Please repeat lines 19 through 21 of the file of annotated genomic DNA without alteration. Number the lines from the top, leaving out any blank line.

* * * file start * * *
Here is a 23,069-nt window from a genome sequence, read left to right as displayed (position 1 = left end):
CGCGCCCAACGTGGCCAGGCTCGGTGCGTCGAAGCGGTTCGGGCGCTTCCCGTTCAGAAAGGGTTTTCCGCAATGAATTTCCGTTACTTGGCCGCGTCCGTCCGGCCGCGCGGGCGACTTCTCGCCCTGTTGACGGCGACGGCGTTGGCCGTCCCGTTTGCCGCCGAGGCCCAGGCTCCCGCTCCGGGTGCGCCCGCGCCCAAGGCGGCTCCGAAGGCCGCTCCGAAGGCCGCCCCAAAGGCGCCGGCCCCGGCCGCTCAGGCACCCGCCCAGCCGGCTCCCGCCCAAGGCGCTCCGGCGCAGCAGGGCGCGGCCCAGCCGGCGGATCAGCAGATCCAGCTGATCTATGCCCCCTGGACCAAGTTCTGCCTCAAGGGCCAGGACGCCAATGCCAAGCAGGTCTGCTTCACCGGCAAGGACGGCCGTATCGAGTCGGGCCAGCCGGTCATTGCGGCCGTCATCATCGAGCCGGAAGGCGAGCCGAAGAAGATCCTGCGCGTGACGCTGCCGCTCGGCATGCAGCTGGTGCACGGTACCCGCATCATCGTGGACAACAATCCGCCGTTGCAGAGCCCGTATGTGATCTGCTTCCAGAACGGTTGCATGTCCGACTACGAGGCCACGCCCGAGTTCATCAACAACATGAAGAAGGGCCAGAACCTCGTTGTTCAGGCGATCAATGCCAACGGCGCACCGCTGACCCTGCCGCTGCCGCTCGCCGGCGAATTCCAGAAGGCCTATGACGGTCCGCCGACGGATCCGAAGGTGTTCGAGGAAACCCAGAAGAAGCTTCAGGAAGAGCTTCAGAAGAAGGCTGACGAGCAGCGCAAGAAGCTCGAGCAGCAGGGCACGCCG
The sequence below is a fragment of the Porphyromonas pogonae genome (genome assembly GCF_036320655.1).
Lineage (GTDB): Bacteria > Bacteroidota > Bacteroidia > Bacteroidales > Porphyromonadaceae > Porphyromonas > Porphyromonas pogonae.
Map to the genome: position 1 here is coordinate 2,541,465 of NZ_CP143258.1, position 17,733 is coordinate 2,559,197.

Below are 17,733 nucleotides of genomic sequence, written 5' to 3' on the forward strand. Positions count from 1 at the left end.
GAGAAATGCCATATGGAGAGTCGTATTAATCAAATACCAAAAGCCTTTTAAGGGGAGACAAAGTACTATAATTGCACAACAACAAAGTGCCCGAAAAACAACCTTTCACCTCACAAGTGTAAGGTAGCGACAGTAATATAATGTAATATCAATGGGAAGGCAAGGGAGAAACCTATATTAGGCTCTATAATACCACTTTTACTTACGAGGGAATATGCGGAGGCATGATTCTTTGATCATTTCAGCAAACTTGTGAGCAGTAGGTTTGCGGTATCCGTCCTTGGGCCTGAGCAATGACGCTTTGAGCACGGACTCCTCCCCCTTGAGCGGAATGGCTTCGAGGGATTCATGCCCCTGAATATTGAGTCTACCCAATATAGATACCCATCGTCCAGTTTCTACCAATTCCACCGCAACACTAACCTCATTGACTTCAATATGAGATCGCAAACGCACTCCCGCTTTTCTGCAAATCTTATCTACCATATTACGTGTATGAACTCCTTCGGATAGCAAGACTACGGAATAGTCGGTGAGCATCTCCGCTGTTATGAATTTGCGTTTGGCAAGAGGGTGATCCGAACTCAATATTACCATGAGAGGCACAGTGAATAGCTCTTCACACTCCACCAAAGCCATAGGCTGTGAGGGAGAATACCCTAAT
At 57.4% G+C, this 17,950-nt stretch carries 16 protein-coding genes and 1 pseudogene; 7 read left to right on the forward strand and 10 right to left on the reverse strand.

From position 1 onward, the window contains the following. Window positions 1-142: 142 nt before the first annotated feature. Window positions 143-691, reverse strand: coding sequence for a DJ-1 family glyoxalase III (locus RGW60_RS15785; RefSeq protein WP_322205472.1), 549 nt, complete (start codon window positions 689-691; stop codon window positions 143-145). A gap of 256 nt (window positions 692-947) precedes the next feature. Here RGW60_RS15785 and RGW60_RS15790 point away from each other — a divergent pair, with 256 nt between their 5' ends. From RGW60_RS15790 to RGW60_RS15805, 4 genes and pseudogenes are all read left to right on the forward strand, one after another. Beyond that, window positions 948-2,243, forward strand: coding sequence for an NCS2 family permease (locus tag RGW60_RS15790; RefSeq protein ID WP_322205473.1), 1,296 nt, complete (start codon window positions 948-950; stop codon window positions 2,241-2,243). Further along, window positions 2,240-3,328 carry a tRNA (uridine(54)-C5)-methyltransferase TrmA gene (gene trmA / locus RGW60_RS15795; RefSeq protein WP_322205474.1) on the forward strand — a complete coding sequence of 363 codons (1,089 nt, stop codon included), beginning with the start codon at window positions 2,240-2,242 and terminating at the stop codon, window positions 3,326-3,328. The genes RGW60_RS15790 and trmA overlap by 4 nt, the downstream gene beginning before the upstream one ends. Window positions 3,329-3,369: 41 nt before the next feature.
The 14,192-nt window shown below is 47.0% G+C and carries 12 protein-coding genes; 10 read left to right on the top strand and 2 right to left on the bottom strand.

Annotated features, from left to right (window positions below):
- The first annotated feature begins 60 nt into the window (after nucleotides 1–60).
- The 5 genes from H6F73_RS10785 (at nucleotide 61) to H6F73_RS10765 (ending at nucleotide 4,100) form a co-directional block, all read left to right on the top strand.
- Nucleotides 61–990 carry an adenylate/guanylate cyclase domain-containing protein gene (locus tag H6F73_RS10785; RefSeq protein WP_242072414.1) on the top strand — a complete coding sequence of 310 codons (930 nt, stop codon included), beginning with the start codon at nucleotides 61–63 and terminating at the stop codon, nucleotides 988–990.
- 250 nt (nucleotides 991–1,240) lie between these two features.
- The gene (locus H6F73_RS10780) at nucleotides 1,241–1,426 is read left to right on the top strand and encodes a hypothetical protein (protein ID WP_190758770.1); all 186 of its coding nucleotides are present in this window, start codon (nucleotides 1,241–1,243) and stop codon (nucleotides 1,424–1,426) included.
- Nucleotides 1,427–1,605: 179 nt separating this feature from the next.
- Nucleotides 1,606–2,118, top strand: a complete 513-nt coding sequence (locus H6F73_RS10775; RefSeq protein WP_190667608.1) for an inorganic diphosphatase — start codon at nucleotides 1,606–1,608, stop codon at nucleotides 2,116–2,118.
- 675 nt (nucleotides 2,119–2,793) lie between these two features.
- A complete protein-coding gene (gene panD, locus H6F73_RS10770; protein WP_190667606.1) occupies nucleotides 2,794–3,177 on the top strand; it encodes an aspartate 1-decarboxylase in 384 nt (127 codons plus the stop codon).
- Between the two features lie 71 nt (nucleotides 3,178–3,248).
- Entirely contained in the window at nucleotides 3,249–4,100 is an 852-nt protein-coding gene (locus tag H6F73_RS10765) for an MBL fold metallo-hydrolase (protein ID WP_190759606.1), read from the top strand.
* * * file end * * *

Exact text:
- 675 nt (nucleotides 2,119–2,793) lie between these two features.
- A complete protein-coding gene (gene panD, locus H6F73_RS10770; protein WP_190667606.1) occupies nucleotides 2,794–3,177 on the top strand; it encodes an aspartate 1-decarboxylase in 384 nt (127 codons plus the stop codon).
- Between the two features lie 71 nt (nucleotides 3,178–3,248).